SEATTLE -- To make room for left-hander Erik Bedard, Jack Cust was designated for assignment on Friday afternoon before Bedard and the Mariners faced the Rays in the series opener.

It would have made sense to send down right-hander Blake Beavan, the pitcher who had filled in for Bedard since July 3. But the Mariners opted to designate Cust instead of the 22-year-old Beavan, who has been impressive with a 1-2 record and 3.04 ERA in four starts.

Mariners manager Eric Wedge hinted at the possibility of going with six starters, and that he didn't want to send someone out and not be able to bring him back for 10 days.

"There's always a possibility of that," Wedge said of the six-man rotation. "When you talk about guys that are pitching this year and you got some youth, I don't think there's quite the necessity to push Felix [Hernandez] like he was last year and like we did early on this year. Obviously, with [Michael] Pineda being a younger pitcher, we got to draw it out. It's always a possibility for us."

Wedge said he's managed a six-man rotation in his career for those reasons. The skipper, in his first year with Seattle, also repeated the phrase "keeping your options open" in his pregame session with the media on Friday.

"The fact of the matter is, you got to look beyond today," he said. "There's nothing more important than today's game, but having said that, you got to pay attention to tomorrow, to next week, to next month, even next year.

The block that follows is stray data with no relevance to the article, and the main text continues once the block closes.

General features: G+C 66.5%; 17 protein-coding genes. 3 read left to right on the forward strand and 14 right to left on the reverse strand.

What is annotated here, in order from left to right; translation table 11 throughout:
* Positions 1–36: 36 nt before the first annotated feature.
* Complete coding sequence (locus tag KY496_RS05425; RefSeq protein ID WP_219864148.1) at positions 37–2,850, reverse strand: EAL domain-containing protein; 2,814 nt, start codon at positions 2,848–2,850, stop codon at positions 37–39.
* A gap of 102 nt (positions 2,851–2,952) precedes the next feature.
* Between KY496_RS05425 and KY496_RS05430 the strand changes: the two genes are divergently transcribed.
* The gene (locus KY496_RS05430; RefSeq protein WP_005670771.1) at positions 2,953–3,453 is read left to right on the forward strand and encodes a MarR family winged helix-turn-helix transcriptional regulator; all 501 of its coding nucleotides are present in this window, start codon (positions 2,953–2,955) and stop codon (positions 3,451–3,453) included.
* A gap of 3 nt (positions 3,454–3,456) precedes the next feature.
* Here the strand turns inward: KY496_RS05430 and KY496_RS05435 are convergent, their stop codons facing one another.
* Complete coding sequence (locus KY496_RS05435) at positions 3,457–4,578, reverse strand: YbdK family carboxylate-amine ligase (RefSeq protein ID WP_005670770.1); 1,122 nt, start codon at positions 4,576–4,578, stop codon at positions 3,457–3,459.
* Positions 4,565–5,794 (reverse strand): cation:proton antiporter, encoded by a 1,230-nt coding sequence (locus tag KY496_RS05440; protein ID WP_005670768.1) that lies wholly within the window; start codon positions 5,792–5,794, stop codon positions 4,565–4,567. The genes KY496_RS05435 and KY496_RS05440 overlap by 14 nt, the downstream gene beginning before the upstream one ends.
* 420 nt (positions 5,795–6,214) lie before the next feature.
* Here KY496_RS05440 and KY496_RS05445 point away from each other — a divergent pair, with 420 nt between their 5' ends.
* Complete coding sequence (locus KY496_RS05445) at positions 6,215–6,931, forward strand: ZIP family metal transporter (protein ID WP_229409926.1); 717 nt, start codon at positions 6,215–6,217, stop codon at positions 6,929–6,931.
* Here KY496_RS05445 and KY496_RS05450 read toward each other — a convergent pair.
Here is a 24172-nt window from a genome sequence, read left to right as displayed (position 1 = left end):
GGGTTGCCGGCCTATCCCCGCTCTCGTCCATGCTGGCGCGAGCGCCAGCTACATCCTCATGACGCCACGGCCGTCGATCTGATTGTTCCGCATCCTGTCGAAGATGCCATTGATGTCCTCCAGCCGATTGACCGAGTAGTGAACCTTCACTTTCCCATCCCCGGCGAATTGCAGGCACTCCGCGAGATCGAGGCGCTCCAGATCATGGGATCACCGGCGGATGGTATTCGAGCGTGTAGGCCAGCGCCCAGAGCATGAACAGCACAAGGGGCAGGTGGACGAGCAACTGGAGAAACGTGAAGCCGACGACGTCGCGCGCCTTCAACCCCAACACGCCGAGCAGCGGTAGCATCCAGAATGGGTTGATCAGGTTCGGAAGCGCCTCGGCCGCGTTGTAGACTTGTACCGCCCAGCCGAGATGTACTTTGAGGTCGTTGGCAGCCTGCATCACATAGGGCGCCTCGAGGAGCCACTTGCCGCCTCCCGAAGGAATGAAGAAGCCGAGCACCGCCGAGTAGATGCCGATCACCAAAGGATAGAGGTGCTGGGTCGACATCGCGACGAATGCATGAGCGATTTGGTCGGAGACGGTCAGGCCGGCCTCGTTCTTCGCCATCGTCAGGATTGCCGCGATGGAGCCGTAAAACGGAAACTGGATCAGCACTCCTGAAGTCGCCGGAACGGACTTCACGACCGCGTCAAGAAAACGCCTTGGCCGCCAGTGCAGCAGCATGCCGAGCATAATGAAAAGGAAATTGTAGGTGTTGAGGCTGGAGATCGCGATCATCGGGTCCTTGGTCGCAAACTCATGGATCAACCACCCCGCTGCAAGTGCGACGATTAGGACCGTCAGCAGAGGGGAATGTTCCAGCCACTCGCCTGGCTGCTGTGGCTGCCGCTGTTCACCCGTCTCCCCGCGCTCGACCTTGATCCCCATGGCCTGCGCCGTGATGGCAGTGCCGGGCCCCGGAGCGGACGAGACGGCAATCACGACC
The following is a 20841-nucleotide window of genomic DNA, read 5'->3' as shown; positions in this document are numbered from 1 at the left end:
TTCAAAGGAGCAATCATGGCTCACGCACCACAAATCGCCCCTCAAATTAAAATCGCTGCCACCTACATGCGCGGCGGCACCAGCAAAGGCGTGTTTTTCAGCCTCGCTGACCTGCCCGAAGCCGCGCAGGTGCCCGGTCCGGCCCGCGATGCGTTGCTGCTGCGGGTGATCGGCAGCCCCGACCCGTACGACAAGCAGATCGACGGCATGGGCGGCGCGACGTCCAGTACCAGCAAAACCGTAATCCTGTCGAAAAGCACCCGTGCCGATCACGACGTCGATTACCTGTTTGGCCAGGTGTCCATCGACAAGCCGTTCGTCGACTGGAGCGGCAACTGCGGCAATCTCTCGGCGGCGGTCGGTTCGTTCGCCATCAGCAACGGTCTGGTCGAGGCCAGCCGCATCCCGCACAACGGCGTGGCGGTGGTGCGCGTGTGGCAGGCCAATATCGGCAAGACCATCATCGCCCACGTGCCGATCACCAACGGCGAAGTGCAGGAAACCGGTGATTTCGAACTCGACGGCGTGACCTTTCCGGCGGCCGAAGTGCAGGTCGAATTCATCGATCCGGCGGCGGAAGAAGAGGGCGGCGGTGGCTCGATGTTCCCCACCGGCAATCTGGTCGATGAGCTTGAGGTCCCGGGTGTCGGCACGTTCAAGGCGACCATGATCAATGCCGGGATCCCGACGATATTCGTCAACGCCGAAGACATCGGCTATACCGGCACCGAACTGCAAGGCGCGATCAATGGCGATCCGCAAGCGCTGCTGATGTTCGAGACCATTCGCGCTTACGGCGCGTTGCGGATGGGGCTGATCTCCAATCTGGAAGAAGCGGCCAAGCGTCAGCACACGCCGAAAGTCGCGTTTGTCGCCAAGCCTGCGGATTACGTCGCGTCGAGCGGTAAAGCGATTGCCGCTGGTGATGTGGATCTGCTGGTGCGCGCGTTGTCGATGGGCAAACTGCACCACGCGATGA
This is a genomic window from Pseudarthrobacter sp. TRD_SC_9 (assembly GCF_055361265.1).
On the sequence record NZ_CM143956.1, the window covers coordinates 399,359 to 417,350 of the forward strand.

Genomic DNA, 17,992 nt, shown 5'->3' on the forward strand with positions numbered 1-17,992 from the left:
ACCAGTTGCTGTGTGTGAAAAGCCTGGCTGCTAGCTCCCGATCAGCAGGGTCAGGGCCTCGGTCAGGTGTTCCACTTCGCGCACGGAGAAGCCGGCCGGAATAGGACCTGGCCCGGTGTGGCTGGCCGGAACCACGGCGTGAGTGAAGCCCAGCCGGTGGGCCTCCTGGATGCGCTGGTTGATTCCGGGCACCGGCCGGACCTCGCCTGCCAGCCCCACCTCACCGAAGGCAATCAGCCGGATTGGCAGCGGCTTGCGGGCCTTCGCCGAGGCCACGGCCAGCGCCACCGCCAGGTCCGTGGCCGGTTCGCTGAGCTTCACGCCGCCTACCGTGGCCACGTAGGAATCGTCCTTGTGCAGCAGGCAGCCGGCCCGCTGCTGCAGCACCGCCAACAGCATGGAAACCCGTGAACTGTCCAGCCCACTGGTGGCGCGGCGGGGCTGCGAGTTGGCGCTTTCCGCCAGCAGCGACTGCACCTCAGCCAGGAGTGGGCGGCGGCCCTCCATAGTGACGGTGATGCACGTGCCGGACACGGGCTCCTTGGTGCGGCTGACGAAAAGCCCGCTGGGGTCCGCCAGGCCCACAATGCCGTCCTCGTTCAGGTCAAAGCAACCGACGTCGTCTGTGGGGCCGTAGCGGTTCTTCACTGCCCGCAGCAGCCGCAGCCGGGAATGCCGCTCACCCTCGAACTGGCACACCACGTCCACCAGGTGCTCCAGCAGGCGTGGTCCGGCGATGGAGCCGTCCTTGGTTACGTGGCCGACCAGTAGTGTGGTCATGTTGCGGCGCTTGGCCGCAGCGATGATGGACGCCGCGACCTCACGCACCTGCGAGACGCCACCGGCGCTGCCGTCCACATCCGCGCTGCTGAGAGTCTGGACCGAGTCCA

"We are going through a lot here in a short period of time -- some good, some not so good, some really good, some really bad -- but all that is going to be a part of who we ultimately end up being as a Major League club and as an organization. So, yeah, for us to keep flexibility and keep our options open, I think that can only be a plus for what we're trying to do."

Kelley fans two in Tacoma rehab appearance

SEATTLE -- In his first rehab appearance with Triple-A Tacoma, reliever Shawn Kelley notched two strikeouts in a perfect seventh inning during a 3-1 win on Wednesday.

"I felt good. I felt real good," Kelley said. "I felt normal when I woke up the next day."

Kelley has been on the 60-day disabled list for the entire season while recovering from partial Tommy John surgery on Sept. 1, 2010.

The 27-year-old struck out the first two batters he faced and said he was happy with his three pitches: fastball, changeup and slider. He said it was also nice to get some in-game experience.

"It was good to go out, see the scoreboard, the fans," he said. "Then, after the game, it was nice to come in and feel like I helped the team win that day. It was a good feeling."

Kelley has made 63 relief appearances for the Mariners in the past two seasons. He pitched in 22 games last year, going 3-1 with a 3.96 ERA and 26 strikeouts in 25 innings. The Kentucky native hopes to return in late August.

Worth noting

• Before Friday's game, the Mariners honored the Seattle SuperSonics. Several Sonics legends like Gus Williams, Jack Sikma, Gary Payton and Shawn Kemp -- along with former Seattle coaches Lenny Wilkens and George Karl -- were showcased in a pregame ceremony. The team was relocated to Oklahoma City in 2008, leaving Seattle without an NBA team.

• There was also a moment of silence for Rick "The Peanut Man" Kaminski, who passed away on Wednesday at the age of 67, before Friday's game. Kaminski was a Kingdome and Safeco Field vendor since the Mariners' first season in 1977. He was known for his lovable personality and perfecting the art of peanut throwing.

• The Seattle offense has finally woken up. Over the past nine games, Seattle is batting .274 (93-for-339) with nine home runs and 42 RBIs. The Mariners are averaging 4.67 runs and 10.3 hits per game in that span.

• Mike Carp became the third rookie in team history to record four hits and four RBIs in the same game when he did so Wednesday in a 9-2 win over the Yankees